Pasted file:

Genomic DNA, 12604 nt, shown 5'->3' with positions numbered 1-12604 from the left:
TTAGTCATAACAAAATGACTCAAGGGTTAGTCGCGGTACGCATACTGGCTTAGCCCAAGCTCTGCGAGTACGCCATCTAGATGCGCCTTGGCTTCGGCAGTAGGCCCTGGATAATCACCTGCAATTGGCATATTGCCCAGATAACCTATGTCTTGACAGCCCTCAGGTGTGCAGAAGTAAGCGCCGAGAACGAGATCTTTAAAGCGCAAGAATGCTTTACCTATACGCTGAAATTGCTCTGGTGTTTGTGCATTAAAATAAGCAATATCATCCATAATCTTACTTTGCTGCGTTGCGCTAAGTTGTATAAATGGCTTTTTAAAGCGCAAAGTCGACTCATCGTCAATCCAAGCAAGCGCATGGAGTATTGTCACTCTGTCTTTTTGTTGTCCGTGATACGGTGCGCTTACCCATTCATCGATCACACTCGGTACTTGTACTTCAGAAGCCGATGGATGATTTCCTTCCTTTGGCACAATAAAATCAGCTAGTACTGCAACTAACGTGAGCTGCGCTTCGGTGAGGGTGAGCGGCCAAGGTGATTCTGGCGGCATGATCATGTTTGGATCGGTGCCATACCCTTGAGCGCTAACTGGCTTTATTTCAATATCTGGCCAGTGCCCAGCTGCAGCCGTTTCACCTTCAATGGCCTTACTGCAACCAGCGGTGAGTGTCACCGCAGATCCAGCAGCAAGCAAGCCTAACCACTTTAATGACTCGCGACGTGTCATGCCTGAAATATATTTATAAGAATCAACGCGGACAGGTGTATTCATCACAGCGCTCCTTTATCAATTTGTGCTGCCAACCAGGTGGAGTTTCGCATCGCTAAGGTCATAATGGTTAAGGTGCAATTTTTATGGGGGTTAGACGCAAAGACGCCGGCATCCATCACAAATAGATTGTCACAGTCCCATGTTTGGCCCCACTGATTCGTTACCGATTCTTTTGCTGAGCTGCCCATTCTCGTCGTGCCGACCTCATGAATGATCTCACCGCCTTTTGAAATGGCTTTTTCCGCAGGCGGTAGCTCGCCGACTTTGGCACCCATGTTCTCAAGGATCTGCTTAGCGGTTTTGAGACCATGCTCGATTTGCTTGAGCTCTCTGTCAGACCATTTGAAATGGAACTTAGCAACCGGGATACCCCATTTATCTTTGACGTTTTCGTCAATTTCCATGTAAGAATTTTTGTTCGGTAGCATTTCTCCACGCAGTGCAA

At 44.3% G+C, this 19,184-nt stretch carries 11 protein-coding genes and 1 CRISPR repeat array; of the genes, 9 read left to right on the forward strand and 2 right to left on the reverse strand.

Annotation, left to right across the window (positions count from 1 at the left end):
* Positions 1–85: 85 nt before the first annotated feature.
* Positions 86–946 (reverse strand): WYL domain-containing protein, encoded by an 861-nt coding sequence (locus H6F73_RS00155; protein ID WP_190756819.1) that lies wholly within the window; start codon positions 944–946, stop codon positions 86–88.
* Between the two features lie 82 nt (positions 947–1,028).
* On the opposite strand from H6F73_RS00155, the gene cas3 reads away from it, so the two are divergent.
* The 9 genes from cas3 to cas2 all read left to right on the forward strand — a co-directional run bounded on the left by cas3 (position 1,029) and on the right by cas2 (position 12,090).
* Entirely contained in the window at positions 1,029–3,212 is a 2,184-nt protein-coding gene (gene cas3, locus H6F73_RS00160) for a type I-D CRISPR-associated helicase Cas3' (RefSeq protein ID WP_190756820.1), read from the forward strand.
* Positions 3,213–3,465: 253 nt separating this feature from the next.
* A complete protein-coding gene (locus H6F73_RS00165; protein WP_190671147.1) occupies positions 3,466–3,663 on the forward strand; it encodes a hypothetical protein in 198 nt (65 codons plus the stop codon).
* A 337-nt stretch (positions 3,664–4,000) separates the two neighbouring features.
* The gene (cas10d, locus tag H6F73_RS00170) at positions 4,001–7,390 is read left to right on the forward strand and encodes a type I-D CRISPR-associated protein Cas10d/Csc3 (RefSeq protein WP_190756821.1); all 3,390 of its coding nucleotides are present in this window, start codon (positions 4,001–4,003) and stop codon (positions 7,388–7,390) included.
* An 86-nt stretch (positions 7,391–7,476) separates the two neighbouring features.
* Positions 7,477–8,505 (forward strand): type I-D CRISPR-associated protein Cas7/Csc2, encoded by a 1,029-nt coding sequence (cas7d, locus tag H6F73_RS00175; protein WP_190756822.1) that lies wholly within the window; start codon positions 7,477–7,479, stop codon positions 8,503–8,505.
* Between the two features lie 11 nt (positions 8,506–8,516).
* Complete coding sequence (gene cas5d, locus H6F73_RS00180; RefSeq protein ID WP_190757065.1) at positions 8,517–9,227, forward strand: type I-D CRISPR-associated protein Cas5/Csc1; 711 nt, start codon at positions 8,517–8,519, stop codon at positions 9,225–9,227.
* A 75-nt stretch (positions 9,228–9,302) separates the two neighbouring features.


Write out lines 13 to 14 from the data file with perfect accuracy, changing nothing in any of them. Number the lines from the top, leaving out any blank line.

* A 337-nt stretch (positions 3,664–4,000) separates the two neighbouring features.
* The gene (cas10d, locus tag H6F73_RS00170) at positions 4,001–7,390 is read left to right on the forward strand and encodes a type I-D CRISPR-associated protein Cas10d/Csc3 (RefSeq protein WP_190756821.1); all 3,390 of its coding nucleotides are present in this window, start codon (positions 4,001–4,003) and stop codon (positions 7,388–7,390) included.